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As Massachusetts health care becomes increasingly dominated by large health systems, more than a dozen community hospitals are banding together in a new partnership.

Under the arrangement, called the Massachusetts Value Alliance, hospitals are working together to slash costs by buying some supplies and services together. By teaming up, they have greater leverage in negotiating prices with vendors that sell equipment, software, and other things hospitals need.

Leaders of the effort describe the partnership as a “virtual system,” spanning the state from the Berkshires to the South Coast, though they remain independently operated.

“As a $260 million hospital, I only have a certain amount of buying power. But as a $3 billion virtual system, we have a lot more clout,” said Christine Schuster, chief executive of Emerson Hospital in Concord, one of three hospitals that founded the effort.

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The alliance is open only to independent community hospitals — not to those owned by large systems such as Partners HealthCare or the new Beth Israel Lahey Health.

“As community hospitals, we want to continue to have our community be the focus — not someone else’s,” Schuster said.

Ten community health systems that include more than a dozen hospitals have joined the partnership. In addition to Emerson, they are: Berkshire Health Systems, Harrington HealthCare, Heywood Healthcare, Holyoke Medical Center, Lawrence General Hospital, Signature Healthcare, South Shore Health, Southcoast Health, and Sturdy Memorial Hospital.

Their effort began three years ago but was not made public until this month. Hospital leaders said they already have saved millions of dollars, though they declined to detail all of the specific savings.

The alliance is taking shape as community hospitals continue to face challenges. They often struggle to compete with wealthy Boston teaching hospitals that have better-known brand names. And health insurers tend to pay community hospitals less than they pay large teaching hospitals for the same medical services.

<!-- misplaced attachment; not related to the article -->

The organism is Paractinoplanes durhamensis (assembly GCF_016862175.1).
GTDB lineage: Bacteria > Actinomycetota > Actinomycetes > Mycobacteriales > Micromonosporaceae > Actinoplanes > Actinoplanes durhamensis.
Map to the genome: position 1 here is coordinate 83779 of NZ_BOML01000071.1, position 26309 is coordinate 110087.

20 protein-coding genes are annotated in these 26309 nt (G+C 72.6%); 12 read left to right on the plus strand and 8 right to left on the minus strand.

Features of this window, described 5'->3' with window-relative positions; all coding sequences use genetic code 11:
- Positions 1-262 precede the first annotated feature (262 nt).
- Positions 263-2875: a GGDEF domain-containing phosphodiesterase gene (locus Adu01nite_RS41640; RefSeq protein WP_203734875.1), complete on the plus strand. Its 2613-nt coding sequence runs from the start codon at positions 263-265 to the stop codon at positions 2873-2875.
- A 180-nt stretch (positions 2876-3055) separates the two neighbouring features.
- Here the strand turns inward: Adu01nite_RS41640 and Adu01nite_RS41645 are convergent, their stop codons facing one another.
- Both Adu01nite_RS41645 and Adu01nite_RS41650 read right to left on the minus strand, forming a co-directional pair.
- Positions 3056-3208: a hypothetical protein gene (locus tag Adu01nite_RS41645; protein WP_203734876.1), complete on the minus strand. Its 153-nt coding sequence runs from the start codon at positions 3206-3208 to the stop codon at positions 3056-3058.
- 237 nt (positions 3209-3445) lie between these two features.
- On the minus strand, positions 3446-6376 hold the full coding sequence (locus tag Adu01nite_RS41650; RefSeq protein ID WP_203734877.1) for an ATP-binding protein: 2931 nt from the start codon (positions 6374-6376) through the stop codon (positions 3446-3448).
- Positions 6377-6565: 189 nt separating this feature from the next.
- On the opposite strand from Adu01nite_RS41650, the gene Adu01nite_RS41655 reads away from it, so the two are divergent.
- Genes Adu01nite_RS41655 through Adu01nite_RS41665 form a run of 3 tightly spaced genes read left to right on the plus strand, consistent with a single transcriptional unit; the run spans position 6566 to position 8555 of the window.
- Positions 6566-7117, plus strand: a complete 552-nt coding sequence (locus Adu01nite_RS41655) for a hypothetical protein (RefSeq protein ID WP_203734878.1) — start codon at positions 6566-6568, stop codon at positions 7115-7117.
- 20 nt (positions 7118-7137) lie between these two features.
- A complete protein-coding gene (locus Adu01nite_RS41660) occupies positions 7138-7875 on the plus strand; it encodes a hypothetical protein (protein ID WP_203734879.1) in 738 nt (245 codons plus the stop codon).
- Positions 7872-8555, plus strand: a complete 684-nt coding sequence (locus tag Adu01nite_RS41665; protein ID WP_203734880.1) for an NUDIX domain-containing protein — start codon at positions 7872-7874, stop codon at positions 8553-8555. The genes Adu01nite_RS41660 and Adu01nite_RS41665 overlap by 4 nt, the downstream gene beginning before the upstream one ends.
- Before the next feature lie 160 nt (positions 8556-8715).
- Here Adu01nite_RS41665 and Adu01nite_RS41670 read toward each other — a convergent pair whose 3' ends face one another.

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State lawmakers crafted legislation last year to narrow that payment gap; they failed to reach a compromise, but Beacon Hill is expected to consider a new health care bill this year.

Smaller hospitals often seek mergers and acquisitions to help them stay viable. This new alliance, however, represents a different strategy.

“It provides the ability to get those economies of scale while continuing to operate as separate organizations,” said Holly Collins, a partner at Mercer who is consulting for the hospital alliance.

“It gives them some of the advantages of a merger, in terms of purchasing benefits, but without some of the difficulties of going through a merger,” Collins said.

Several of the hospitals have signed a contract with Quest Diagnostics, a company that processes blood tests. The arrangement allowed the hospitals to lower their costs by contracting together — South Shore said it is saving more than $100,000 a year — while Quest gained a larger customer with more tests to process. Previously, the hospitals each had separate contracts for lab work.

Three of the hospitals teamed up to purchase electronic health record software.

Several are also working together on employee benefits. They are jointly buying dental benefits and life insurance, for example, collectively saving an estimated $3.2 million this year.

Next year, the hospitals plan to jointly hire a health insurer to administer medical benefits for their employees. The alliance hospitals collectively provide health benefits to more than 16,000 workers.

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“As our margins continue to shrink, we have to find ways to work together,” said Dr. Gene Green, chief executive of South Shore Health, the parent of South Shore Hospital in Weymouth.

South Shore once sought to be acquired by Partners, the parent of Massachusetts General and Brigham and Women’s hospitals, but that deal was scrapped over antitrust concerns.

Green, who heads the Massachusetts Value Alliance, said the member hospitals are considering a number of additional joint contracts for services ranging from medical equipment maintenance to landscaping.

The hospitals could decide to work together more closely — by jointly negotiating rates with health insurers, for example. That kind of affiliation would require a notice to the state Health Policy Commission, which reviews mergers and other hospital deals for their impact on health care costs.

“Health care is changing and transforming at a rapid speed,” Green said. “All possibilities have to remain on the table.”


Priyanka Dayal McCluskey can be reached at priyanka.mccluskey@globe.com. Follow her on Twitter @priyanka_dayal.